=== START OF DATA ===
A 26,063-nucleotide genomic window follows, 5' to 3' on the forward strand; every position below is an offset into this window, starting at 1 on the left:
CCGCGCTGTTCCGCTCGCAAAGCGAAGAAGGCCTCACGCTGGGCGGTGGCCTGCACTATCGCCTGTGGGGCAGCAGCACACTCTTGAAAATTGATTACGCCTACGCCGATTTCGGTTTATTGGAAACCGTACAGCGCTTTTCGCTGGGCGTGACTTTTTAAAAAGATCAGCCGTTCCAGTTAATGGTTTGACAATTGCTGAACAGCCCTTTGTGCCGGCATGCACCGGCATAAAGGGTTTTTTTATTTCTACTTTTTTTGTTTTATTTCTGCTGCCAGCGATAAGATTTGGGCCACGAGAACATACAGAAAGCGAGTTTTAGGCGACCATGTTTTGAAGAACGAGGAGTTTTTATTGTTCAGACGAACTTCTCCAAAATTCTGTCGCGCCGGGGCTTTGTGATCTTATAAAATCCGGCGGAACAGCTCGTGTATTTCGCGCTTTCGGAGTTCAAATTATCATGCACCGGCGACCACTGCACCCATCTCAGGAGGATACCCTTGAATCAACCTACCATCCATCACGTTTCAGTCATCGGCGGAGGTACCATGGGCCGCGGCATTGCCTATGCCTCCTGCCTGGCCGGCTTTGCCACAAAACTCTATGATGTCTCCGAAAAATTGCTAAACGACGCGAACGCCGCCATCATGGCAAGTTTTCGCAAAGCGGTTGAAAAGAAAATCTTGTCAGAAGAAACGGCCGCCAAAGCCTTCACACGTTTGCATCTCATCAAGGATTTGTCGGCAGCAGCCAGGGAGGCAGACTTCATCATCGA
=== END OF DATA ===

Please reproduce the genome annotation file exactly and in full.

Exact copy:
A 26,063-nucleotide genomic window follows, 5' to 3' on the forward strand; every position below is an offset into this window, starting at 1 on the left:
CCGCGCTGTTCCGCTCGCAAAGCGAAGAAGGCCTCACGCTGGGCGGTGGCCTGCACTATCGCCTGTGGGGCAGCAGCACACTCTTGAAAATTGATTACGCCTACGCCGATTTCGGTTTATTGGAAACCGTACAGCGCTTTTCGCTGGGCGTGACTTTTTAAAAAGATCAGCCGTTCCAGTTAATGGTTTGACAATTGCTGAACAGCCCTTTGTGCCGGCATGCACCGGCATAAAGGGTTTTTTTATTTCTACTTTTTTTGTTTTATTTCTGCTGCCAGCGATAAGATTTGGGCCACGAGAACATACAGAAAGCGAGTTTTAGGCGACCATGTTTTGAAGAACGAGGAGTTTTTATTGTTCAGACGAACTTCTCCAAAATTCTGTCGCGCCGGGGCTTTGTGATCTTATAAAATCCGGCGGAACAGCTCGTGTATTTCGCGCTTTCGGAGTTCAAATTATCATGCACCGGCGACCACTGCACCCATCTCAGGAGGATACCCTTGAATCAACCTACCATCCATCACGTTTCAGTCATCGGCGGAGGTACCATGGGCCGCGGCATTGCCTATGCCTCCTGCCTGGCCGGCTTTGCCACAAAACTCTATGATGTCTCCGAAAAATTGCTAAACGACGCGAACGCCGCCATCATGGCAAGTTTTCGCAAAGCGGTTGAAAAGAAAATCTTGTCAGAAGAAACGGCCGCCAAAGCCTTCACACGTTTGCATCTCATCAAGGATTTGTCGGCAGCAGCCAGGGAGGCAGACTTCATCATCGA